Perez: The Facade of a Freer Cuba

by Sarah Perez | 9/16/15 6:00pm

With all eyes trained on Pope Francis’ arrival in Washington, D.C., next Tuesday, many news outlets have dedicated a significant amount of coverage to preparations for the special guest. The visit will begin that afternoon, when President Barack Obama will greet the leader of the Roman Catholic Church at Joint Base Andrews in Maryland. After paying his respects at the White House the next morning, Pope Francis will embark on a two-week-long journey across the United States. While the Holy Father’s visit is an occasion for celebration, we should be weary of the inevitable commotion that will accompany it. The truth is that the U.S. is not the only stop on the papal itinerary. Instead, we should be paying more attention to where Pope Francis will be spending his days prior to setting foot on American soil.

At 4 p.m. on Saturday, Sept. 19, Pope Francis will arrive at Jose Martí International Airport in Havana, Cuba. As a so-called “gesture of goodwill” to the Holy Father, the Castro regime has agreed to release 3,522 prisoners leading up to his three-day stay on the island. While this may seem like a step in the right direction with regard to the dictatorship’s human rights record, we should not be so easy to impress. Now more than ever, the Castro brothers’ political machinations should be subject to utmost scrutiny. The release of more than 3,000 prisoners should be taken for what it truly is — a strategic maneuver to maintain the façade of a freer Cuba.

There is no dearth of prisoners on the island. In many cases, its jails are filled to capacity. Cuba’s people are often imprisoned at the whim of an oppressive government. Until a few years ago, someone who wanted to provide internet to Cubans could very well have shared a cell with a rapist or murderer. Apparently, free market enterprise continues to be a major thorn in the side of the regime. Despite the fanfare and photo-ops surrounding the regime’s “benevolent” act, 3,522 prisoners is little more than a drop in the bucket for the dictatorship.

Who the regime has decided to release is also little cause for celebration. According to a Sept. 11 article in The New York Times, the government pardoned “a mix of women, inmates younger than 20 with no prior offenses, those older than 60, prisoners with illnesses, some foreigners whose countries have agreed to repatriate them and others whose terms are coming to an end.” Not included in this list is a group just as deserving of their freedom — political prisoners. Instead, those accused of crimes against the state will continue to suffer at the hands of the dictatorship. For them, Pope Francis’ visit will provide little, if any, reprieve.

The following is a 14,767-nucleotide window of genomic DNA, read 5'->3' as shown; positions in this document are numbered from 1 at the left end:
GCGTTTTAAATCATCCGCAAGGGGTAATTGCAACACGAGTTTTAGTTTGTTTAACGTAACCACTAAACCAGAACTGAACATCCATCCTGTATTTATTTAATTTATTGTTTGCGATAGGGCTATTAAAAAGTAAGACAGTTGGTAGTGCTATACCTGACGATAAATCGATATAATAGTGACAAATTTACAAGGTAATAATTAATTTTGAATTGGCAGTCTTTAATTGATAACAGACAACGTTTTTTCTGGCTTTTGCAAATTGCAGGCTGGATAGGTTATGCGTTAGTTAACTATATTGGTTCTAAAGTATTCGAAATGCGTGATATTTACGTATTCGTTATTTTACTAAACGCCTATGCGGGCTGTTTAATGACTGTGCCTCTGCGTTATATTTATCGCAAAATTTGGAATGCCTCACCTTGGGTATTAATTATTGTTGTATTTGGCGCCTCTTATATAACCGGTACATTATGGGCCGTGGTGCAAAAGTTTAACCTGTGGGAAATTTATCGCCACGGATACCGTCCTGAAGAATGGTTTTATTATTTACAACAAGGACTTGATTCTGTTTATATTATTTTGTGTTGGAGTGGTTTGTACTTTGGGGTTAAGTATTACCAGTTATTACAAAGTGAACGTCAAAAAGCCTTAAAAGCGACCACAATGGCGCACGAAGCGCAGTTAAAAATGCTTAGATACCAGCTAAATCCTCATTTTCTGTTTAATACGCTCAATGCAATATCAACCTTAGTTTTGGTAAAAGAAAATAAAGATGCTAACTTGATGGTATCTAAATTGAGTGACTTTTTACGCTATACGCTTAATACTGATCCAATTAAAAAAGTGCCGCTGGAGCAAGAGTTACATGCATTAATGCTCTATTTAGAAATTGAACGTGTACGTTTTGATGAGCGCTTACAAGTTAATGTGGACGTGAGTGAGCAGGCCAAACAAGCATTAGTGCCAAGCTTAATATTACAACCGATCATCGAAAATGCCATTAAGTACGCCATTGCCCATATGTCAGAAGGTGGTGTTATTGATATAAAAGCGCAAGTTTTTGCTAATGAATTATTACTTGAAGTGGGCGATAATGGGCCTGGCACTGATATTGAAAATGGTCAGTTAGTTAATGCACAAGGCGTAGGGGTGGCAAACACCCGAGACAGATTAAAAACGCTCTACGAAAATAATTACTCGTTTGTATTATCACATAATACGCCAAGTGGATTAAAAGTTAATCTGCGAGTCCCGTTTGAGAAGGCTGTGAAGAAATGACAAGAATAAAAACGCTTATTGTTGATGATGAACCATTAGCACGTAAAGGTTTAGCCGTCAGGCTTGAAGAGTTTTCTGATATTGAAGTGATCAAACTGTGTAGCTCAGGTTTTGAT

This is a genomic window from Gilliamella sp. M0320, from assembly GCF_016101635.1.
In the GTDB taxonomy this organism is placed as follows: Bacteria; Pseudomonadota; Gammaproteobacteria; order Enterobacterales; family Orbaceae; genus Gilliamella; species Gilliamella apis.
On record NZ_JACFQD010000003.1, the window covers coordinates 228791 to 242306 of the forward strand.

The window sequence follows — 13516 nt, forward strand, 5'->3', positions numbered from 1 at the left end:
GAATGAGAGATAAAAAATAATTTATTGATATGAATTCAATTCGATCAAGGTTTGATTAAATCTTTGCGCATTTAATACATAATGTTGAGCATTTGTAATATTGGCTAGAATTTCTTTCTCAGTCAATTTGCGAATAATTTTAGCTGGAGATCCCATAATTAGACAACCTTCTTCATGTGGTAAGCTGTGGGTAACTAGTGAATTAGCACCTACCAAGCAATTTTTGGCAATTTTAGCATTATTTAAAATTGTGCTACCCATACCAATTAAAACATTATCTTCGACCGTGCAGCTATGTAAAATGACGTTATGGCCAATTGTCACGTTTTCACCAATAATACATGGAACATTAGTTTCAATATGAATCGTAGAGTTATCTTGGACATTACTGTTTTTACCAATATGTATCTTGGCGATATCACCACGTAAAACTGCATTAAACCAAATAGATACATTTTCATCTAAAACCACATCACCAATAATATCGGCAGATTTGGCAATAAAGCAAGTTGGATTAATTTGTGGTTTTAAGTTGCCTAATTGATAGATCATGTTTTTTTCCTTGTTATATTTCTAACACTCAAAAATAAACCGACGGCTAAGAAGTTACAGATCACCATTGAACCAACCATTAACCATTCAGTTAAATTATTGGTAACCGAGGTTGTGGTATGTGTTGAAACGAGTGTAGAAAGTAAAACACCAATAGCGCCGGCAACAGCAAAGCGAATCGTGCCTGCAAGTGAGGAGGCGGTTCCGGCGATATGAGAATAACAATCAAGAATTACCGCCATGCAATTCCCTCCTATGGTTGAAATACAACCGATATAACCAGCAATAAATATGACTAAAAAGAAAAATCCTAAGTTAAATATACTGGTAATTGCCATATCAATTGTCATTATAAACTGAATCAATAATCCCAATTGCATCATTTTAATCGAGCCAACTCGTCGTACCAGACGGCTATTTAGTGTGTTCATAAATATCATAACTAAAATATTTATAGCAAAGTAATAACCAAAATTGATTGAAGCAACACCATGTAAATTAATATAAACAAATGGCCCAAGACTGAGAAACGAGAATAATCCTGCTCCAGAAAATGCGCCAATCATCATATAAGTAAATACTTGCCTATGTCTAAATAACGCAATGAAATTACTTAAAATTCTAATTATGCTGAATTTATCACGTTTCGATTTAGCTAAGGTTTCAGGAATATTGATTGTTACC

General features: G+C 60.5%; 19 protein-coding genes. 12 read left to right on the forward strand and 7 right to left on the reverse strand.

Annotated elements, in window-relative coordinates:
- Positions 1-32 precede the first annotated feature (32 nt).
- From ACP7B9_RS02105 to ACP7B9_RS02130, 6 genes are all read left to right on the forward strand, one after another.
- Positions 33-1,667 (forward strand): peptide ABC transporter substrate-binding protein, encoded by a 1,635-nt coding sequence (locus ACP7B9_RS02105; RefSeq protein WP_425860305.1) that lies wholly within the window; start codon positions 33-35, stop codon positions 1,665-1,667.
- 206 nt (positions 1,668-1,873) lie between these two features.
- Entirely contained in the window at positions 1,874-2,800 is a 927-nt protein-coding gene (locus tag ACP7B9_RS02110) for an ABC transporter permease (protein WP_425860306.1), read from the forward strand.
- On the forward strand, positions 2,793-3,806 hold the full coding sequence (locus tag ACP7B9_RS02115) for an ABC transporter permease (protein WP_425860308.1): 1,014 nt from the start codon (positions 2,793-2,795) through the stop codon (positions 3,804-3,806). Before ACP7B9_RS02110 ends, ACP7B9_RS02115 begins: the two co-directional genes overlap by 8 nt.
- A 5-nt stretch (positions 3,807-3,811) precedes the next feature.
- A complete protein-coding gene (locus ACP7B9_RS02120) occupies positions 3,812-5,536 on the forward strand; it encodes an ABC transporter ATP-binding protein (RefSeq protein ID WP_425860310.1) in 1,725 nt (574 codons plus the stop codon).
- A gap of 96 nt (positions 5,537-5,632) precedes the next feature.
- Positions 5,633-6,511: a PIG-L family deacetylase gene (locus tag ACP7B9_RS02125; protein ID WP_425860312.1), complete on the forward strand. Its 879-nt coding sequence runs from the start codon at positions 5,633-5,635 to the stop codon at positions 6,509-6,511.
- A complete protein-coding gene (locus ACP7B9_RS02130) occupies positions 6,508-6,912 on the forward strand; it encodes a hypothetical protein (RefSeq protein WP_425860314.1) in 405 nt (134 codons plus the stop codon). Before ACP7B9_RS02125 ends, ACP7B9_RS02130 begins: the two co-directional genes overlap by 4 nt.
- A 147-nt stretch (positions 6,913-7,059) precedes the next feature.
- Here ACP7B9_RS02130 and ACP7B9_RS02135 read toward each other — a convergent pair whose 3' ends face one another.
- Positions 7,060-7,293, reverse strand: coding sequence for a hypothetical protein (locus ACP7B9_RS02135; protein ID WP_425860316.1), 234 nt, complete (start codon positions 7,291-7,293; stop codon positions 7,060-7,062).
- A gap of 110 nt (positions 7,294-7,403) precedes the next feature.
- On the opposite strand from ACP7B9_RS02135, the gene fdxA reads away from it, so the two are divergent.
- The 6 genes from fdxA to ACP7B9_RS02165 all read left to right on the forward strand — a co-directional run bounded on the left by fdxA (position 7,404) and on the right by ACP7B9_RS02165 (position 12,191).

Such a realization, however, should not really come as a surprise to anyone. As President Obama has doggedly promoted a détente with the island, Cuban officials have done next to nothing to keep up their end of the bargain. Time and time again, we have failed to hold them accountable. This past Monday, Cuban authorities detained over 50 people peacefully protesting the regime’s long list of political prisoners. Most of those incarcerated were members of the prominent dissident group, Ladies in White. Likewise, Josefina Vidal, the head of the Cuban commission charged with restoring diplomatic relations with the United States, recently asserted that “Cuba will do absolutely nothing, will not move one millimeter its position to try to respond to people that are not looking out for our nation’s best interests.” Such unwillingness to compromise hearkens back to something that our nation’s leaders seem unable to comprehend — the fate of anyone who opposes the regime seems bleaker than ever.

When all is said and done, Pope Francis’ visit to Cuba will be a monumental occasion for celebration, and rightfully so. The Cuban regime’s release of a select few prisoners, on the other hand, is unworthy of such commemoration. It should neither be hailed as a victory for human rights, nor go down in history books as a milestone in reestablishing diplomatic relations. We should not be deluded into praising such falseness as tangible progress. Our nation’s leaders must instead hold Cuba’s leaders accountable, even if it means detouring from a policy of détente. Until then, a truly free Cuba will remain entirely outside the realm of possibility. And that too, is nothing to celebrate.